Vinyl premiered this week on HBO with an almost 2 hour pilot. There isn’t much I can say about it except that there is lots of cocaine, some decent music from the 70s (but not as much as I had hoped for) and reasonably good acting. The show takes place in the 70s and captures the drug and crime scene in NYC very effectively but I’m not sure that and a some decent music is enough to draw people in. I’m not sure how a show created by Martin Scorsese and Mick Jagger dealing with early 70s music with I love could be a bust but I’m concerned that it is. The plot goes all over the place and there is no compelling reason to stay tuned in. I keep telling myself that pilots aren’t usually very good but this one was way too long and not so great. I’ll stick with it for a while and hope it improves but I’m not particularly optimistic.
11.22.63 is adapted from a Stephen King novel and stars James Franco as someone who travels back in time to the Kennedy assassination (hence the title). Rather than drop an entire season at once, Hulu is releasing one episode a week (on Mondays). This week was the first. I haven’t read the book but many critics who had access to all the episodes have and several had issues with the book to show translation. Critics who have not read the book seem to like it better. I have never read a Stephen King novel but I have to say I was mesmerized by the first episode of 11.22.63. I couldn’t break away from it between the plot line, the supernatural, the acting – all kept me glued to the TV. Now I know that the concept is far fetched but if the rest of the episodes are this intense, I’ll be a happy camper! If you are interested in this time period and or like James Franco, you will likely enjoy this.
Netflix dropped a new show Love this week. Judd Apatow is Executive Producer and has writing credits. I have seen the first few and it is a binge-worthy show along the lines of “You’re the Worst” except not as good. I know I’ve said I don’t watch “comedies” but these “dramedies” about dysfunctional people in even more dysfunctional relationships seem to draw me in. In this one, Gus, a very nerdy Midwestern transplant to LA meets Mickey, a drug loving radio program manager. Both are coming off long-term relationships and they slowly start to hang together. The first 15 or 20 minutes of episode 1 were horrible but it picked up some in episodes 2 and 3 so I’ll watch a couple of more. I wouldn’t race to this one.
If you love 50s/70s/ music, don’t miss this:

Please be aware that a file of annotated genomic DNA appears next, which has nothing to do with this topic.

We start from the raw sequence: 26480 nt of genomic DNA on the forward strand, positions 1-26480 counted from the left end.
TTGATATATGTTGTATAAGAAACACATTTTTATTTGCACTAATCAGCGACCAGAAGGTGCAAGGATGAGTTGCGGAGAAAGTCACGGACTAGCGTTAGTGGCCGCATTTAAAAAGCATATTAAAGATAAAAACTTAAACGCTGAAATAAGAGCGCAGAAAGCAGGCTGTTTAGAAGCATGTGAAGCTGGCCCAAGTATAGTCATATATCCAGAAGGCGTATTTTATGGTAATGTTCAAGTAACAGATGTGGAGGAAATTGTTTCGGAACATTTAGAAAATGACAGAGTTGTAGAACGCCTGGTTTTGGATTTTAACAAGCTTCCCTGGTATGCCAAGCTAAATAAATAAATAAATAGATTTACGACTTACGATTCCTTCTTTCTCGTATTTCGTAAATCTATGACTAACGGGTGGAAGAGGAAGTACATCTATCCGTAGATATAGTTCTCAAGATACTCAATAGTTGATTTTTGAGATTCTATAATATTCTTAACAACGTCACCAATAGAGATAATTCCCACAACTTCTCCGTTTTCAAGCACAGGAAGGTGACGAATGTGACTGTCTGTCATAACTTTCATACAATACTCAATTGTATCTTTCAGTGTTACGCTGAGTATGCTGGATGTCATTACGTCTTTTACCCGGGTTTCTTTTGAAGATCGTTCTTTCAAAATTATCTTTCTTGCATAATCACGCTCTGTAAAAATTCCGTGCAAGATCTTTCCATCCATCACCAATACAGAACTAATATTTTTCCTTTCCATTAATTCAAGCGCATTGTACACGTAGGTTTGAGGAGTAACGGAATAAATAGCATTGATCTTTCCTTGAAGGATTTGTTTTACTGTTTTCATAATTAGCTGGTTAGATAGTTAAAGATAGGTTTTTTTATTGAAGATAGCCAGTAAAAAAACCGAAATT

This week’s PBS American Master’s has a 1 hour profile on Carole King entitled “Carol King Natural Woman” that you should be able to get via On Demand or in reruns. The documentary looks back on this amazing artist’s career with footage spanning much of her early life. The music is great and this trip back to the 60s/70s was fun. Carol and her first husband Gerry Goffin wrote so many hit songs that are shown here and even if you think you know her works, I believe you will be surprised at just how many hits were written and composed by this team. I tend to remember Carole from the Tapestry and James Taylor period so seeing her early years and all the songs she wrote is fascinating. She truly is so gifted. I reveled in the music and the film footage for the entire hour.
Better Call Saul (AMC) returned for Season 2. While this is no Breaking Bad, last season was pretty good so I am sticking with it. The Season 2 premier has “Saul” first in a flash-forward to his Cinnabon job in a short black and white sequence. This is followed by Saul going back and forth on whether to join the law firm that he spurned at the end of last season and working a scam with Kim whom he later has sex with. The show featured Mike for one very short scene, which was unfortunate as he is the best part of the show. I’m not sure how Saul’s descent to the Breaking Bad character is going to progress this season and this episode wasn’t the best but the show is still worth watching for now.
London Spy (BBC America) had its finale this week even though it seemed like it just began. I liked this show despite some confusing plotlines and more mysteries than could possibly be solved in one season. The finale delivered some of those answers and one of the only upbeat moments in the entire season in the last scene. The main reason to watch the finale (besides getting a little closure) is the acting by Charlotte Rampling. She was just brilliant as Alex’s “mother”. In addition to Rampling, Jim Broadbent was wonderful in the episodes he was in and was probably the best -developed character of all. Ben Whishaw as Danny had many terrific moments as well. This isn’t a show I’m highly recommending but if a well-acted story about gay lovers who get caught up in a horrific spy nightmare appeals to you, it’s worth checking out. I have no idea if it is coming back for another season but I can see where they could go with it.